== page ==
Prologue to Mark Twain's "To The Person Sitting in Darkness."

Kurt Jacobsen



icture Huckleberry Finn, a bit older and flintier, in Army uniform remorselessly slaughtering Filipino insurgents, and their hapless families, at the inauspicious turn of the 20th century. What would nigger Jim think?[1] A tad earlier, these same villainous Filipinos had been hailed in the fickle US press as glorious freedom fighters for helping America to oust their Spanish colonial overlords.

Can’t imagine it?? Mark Twain, wisecracker extraordinaire, easily could. Ignorant American youths, he reckoned, could do just about anything that their cynical leaders ordered them to do in the service of profitable conquests. The cold-blooded extermination techniques applied by our boys in the Philippines, after all, had been exceedingly well refined during the long march Westward.[2]  Following murderous orders is what military life is all about, a life from which a young and conflicted Samuel L. Clemens in 1861 prudently slipped away to go West and sit out the Civil War.

Forty years afterward, as the US ambitiously pushed its frontiers across the Pacific, Mark Twain was probably the most famous American alive, renowned for dispensing comic homespun phrases that beautifully punctured human follies, stupidity and self-deceit. Yet imperialism, especially the incipient hypocritical American brand, wasn’t exactly the stuff of back woods burlesque. Twain, despite a lifelong weakness for get-rich-quick gadgets (and frittering away a fortune on them),[3] did not hesitate to risk his highly marketable folksy image in order to lampoon the underlying avaricious aims of the “blessings-of-civilization trust,” a robust entente cordiale of corporate vampires, expansionist ideologues, and sanctimonious bible-thumpers.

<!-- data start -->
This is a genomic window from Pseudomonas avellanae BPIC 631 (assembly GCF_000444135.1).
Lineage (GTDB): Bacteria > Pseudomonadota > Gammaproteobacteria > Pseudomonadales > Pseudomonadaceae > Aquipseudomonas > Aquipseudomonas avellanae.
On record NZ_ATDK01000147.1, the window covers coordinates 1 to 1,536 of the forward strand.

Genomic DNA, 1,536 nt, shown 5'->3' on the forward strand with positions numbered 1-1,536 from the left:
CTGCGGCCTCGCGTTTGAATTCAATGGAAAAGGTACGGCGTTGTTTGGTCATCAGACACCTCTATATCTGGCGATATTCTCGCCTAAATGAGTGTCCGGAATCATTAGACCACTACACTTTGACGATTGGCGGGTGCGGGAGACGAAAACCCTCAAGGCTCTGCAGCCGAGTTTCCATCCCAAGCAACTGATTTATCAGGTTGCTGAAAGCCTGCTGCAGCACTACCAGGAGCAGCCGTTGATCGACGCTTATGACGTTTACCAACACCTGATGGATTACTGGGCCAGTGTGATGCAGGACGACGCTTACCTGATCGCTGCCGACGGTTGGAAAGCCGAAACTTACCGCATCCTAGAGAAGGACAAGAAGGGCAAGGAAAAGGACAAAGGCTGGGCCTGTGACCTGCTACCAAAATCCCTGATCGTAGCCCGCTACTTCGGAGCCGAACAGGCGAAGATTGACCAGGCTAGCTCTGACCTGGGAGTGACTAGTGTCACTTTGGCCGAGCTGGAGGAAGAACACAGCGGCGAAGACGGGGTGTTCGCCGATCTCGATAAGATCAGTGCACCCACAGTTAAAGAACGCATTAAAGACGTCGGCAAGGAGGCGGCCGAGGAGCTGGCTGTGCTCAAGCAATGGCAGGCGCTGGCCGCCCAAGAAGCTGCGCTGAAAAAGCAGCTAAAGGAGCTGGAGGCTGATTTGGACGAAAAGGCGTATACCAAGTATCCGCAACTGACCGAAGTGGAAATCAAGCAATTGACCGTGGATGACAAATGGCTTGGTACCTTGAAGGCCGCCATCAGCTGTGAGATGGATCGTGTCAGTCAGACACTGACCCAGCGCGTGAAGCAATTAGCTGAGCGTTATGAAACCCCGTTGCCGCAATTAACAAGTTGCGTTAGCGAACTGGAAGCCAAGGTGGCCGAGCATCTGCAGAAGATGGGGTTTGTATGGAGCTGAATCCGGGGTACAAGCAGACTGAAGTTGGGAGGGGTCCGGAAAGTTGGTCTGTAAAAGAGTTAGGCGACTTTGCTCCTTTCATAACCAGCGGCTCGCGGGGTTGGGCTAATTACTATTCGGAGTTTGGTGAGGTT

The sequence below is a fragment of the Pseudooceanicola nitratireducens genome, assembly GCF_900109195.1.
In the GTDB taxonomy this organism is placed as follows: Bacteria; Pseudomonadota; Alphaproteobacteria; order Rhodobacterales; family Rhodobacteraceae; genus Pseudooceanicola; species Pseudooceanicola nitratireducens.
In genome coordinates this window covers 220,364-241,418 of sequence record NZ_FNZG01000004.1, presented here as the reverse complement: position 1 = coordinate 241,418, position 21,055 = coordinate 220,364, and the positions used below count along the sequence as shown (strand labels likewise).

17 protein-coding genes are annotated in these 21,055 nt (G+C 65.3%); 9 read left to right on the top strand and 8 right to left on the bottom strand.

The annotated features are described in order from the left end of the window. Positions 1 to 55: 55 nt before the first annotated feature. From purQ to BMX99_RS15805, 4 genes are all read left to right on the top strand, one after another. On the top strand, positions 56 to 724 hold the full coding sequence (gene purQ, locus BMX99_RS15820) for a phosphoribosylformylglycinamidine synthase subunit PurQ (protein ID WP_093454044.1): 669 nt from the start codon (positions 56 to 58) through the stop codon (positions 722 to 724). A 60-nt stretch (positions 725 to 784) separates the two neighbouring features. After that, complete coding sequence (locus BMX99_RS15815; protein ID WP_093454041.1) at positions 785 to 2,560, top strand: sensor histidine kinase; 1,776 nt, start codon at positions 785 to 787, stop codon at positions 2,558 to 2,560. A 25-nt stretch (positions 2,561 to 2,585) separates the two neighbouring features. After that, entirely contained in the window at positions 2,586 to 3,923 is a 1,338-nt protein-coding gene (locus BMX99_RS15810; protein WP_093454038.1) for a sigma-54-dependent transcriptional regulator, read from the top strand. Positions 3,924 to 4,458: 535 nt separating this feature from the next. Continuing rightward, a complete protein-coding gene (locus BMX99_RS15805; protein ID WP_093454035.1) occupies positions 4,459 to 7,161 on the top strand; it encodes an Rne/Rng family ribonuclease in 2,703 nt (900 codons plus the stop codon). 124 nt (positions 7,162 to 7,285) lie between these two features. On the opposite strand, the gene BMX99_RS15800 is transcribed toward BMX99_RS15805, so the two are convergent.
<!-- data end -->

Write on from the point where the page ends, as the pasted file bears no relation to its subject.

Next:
Witness if you please, a corporate cabal gaining political control in Washington and pressing its exploitative economic strategy abroad with the full backing of the US arsenal. A plainly mediocre President (McKinley), who is nestled deep in their tax-exempt ermine-lined pockets, not only goes along with seizing distant lands but eventually got off his knees to suggest that this was a divinely inspired mission.[4] The news media, thrilled, backs the Godly venture wholeheartedly. The public customarily is treated like P. T. Barnum’s congenital suckers, ripe for the picking by evolutionarily superior con men, known as tycoons. The natives in the distant land, meanwhile, fight back fiercely against their counterfeit liberators. Young American military recruits are turned into torturers and murderers for the sake of sweet imperial pillaging for a select few. Ring a bell?

Twain, a passionate man rife with roiling contradictions, usually came out on the decent side of his own warring urges.  So, at the start of a gory new century Twain, now in his mid-60s and emerging from bankruptcy and from his grief over the death of a daughter, clearly retained his piercing practiced eye for all-American commercial hokum, feel-good lies, and government-issued tall tales.  After a long European sojourn, and as Philippines atrocities continued into a third year, he scribbled “To the Person Sitting in Darkness,” first published in North American Review in February 1901.